To understand what we were seeing, we went back to first principles, reexamining fundamentals such as the working definition for a “planet.” A planet is defined in part by its spheroidal shape, which comes from the body’s self-gravity being strong enough to deform the rock as if it were a fluid. And planets rotate around together, with only small variations arising from any internal dynamics. We used a fluid dynamics code to calculate what happens to an Earth-like planet as its rocky mantle is slowly heated, watching as our models showed the planet swelling up as its rocks began to vaporize. At the extreme temperatures after a giant impact, the body resembles a gas giant—hot enough that it lacks a true surface, just a thick rock vapor atmosphere that becomes denser with depth. If such a world rotates with a five-hour day, it maintains a roughly spheroidal shape even as it balloons in size as the temperatures rise.

But if the planet is rotating even faster, as it heats up, something surprising happens. As the planet’s equator expands, it reaches a point at which the equator rotates as fast as if it were in orbit. We call this point the corotation limit. With just a little more heat, material will then flow from the planet’s equator into orbit. Suddenly, a fin of vapor protrudes from its equator, and the planet becomes something else. Unlike a planet, it is no longer a simple spheroid. Furthermore, unlike a planet, it no longer rotates cohesively, instead featuring an inner corotating region and an outer region that rotates more slowly. After some thought, we chose to name this new celestial creature a synestia, after Hestia, the Greek goddess of the hearth and home—because we believe Earth used to be one of these fiery objects. (The “syn” emphasizes the synergy that exists between all the interconnected material in the planet and the disk.) A synestia is what a planet turns into when heat and spin force it to exceed the limit of a spheroidal shape.

Soon we were manufacturing synestias by the hundreds in our computer models, heating spinning planets beyond the corotation limit. Synestias can have a wide range of shapes and sizes, depending on how mass, energy and angular momentum are distributed throughout the body. The properties of a synestia depend on how it was made. Gently heating a planet makes a synestia that looks like a squat flying saucer, but giant impacts make huge puffy synestias shaped more like doughnuts or cream-filled pastries. Armed with a better understanding of how these objects arise and manifest, we began digging through all our previous simulations of giant impacts and finding synestias there, too. It turned out that we had been making synestias by accident for years. In fact, most scientists working on giant impacts unknowingly had synestias sitting in their modeling data, just waiting to be recognized as strange objects new to science.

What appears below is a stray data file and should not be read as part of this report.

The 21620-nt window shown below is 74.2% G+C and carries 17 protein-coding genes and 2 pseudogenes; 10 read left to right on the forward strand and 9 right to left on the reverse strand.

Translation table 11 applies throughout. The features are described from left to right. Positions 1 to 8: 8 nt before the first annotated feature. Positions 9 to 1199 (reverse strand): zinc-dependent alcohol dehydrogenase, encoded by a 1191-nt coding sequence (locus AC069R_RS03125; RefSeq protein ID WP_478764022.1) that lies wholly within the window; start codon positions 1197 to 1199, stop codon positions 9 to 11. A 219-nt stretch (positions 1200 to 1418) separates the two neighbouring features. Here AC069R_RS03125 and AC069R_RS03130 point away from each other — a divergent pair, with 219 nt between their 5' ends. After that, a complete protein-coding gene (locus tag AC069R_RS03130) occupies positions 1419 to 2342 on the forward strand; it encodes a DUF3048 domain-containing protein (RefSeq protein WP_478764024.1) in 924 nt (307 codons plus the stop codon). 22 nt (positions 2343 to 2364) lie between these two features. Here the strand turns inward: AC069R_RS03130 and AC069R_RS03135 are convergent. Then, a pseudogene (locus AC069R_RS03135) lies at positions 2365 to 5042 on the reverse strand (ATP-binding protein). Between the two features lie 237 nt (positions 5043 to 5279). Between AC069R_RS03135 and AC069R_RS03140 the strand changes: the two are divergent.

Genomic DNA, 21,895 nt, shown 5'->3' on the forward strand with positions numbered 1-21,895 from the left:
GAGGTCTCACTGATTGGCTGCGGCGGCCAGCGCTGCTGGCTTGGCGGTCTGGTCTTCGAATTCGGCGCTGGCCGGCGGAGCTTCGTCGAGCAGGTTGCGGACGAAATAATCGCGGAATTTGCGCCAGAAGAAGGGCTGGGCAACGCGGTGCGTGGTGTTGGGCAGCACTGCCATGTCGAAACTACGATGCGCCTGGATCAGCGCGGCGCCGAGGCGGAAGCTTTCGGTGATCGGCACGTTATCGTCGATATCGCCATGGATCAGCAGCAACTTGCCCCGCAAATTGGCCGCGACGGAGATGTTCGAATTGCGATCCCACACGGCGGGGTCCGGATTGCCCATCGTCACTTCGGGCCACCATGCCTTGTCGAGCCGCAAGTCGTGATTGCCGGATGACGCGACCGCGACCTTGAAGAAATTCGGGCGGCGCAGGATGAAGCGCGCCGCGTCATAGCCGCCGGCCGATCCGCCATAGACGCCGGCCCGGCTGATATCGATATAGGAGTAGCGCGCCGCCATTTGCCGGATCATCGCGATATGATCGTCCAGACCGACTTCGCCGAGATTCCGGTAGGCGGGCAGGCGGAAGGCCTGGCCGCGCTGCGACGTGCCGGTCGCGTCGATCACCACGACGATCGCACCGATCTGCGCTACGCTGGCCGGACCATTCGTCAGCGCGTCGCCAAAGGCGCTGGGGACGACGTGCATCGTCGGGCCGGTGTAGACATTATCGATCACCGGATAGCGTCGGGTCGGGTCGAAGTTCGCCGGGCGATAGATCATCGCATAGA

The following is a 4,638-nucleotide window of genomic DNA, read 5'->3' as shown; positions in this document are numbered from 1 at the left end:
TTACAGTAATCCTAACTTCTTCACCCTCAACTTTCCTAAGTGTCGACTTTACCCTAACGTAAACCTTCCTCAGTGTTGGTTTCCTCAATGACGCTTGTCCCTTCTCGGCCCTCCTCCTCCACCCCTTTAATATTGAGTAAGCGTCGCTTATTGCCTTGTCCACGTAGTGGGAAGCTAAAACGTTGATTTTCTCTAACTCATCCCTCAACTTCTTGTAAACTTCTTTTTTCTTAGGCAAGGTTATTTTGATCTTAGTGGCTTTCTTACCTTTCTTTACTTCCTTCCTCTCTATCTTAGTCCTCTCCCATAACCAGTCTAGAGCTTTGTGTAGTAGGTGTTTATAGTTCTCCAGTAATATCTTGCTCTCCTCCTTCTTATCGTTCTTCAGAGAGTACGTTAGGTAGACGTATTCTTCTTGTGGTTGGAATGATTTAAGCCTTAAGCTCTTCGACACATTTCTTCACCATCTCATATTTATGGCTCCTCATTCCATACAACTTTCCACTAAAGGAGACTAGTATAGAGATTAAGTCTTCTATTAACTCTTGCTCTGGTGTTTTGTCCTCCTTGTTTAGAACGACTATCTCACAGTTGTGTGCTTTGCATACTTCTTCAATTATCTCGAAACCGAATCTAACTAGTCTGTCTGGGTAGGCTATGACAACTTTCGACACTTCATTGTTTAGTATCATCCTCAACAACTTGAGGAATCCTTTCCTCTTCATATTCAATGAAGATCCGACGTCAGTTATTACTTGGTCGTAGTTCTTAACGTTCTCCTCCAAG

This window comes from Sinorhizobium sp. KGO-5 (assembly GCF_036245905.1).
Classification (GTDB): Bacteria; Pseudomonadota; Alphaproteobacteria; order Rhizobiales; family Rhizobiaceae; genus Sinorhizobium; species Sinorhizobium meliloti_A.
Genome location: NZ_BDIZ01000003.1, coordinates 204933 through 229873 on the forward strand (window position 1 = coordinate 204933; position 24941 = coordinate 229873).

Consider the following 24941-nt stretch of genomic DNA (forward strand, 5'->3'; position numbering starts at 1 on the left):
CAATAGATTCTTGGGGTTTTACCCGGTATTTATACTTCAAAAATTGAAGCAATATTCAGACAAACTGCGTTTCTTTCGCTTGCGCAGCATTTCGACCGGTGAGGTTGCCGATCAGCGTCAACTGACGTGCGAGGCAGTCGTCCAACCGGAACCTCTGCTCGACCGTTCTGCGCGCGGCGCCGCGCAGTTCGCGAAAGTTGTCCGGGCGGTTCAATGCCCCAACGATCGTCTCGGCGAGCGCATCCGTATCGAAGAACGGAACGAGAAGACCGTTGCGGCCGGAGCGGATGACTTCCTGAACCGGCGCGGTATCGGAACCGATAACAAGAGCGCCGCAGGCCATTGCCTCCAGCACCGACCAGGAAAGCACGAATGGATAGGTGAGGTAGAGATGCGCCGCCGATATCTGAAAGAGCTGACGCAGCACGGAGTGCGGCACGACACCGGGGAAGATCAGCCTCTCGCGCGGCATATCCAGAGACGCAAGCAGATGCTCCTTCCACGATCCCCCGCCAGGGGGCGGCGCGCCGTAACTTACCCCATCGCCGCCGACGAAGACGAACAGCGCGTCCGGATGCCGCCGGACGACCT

The fact that no one had noticed them earlier had been a matter of misplaced expectations. In the range of possible moon-forming giant impacts, the energy and angular momentum of a canonical Mars-size impact are too low to produce a synestia. By focusing on the Mars-size impactor, the entire field—generations of scientists—had been misled into thinking that a planet and disk were the standard outcome of giant impacts.

For us, the next obvious step was modeling how often synestias should emerge from the complex process of planet formation. We developed techniques to map out which impacts could transform planets into synestias. By comparing these results with models of growing planets, we have found that synestias are not extremely rare oddballs but are actually a very common but transient feature of young planetary systems. Indeed, our simulations suggest that most of the universe’s rocky planets may have transformed into synestias one or more times during their formation. We now believe that most giant impacts forming an Earth-mass body will also make a synestia. In a flash, we had discovered a missing piece in the cosmic history of planets.

Back to the moon

And yet the motivating question remains: Could a synestia explain our moon’s unique relation to Earth? A synestia is a very different environment for lunar accretion than a traditional circumplanetary disk. We have found that forming the moon from a synestia offers solutions to many of the issues that have plagued the giant impact model for lunar origin.

A synestia’s surface temperature is set by the boiling point of rock, which is about 2,300 kelvins (nearly 3,700 degrees Fahrenheit) at its low-pressure outer edge. There, cooled by radiating heat to space, rock vapor from the moon-forming synestia would have condensed to droplets of magma that rained down into its interior. The rate of the magma rain would have been 10 times that of the most intense rainfall ever measured on Earth. In this scenario, the moon would begin as a small orb of molten rock and metal—some of the material that was not vaporized in the initial impact. Dwarfed by the synestia’s immensity, the nascent moon would, in fact, have orbited within the synestia’s glowing, vaporous depths, surrounded by vast quantities of high-pressure gaseous rock, growing with each absorbed droplet of falling magma rain. The synestia would shrink as it cooled, so that after tens of years, it would have sufficiently contracted for its outer edge to recede within the orbit of the moon. In that moment, the moon would emerge, born from the dying synestia.

This story may explain why Earth and the moon are isotopic twins because the synestia formed from the vaporized and well-mixed material derived from the two colliding bodies. Furthermore, the synestia’s torrential magma rains and turbulent vapors would have driven even more mixing throughout a large fraction of the body. If the synestia was sufficiently well mixed, the moon would have acquired the same isotopic ratios as Earth.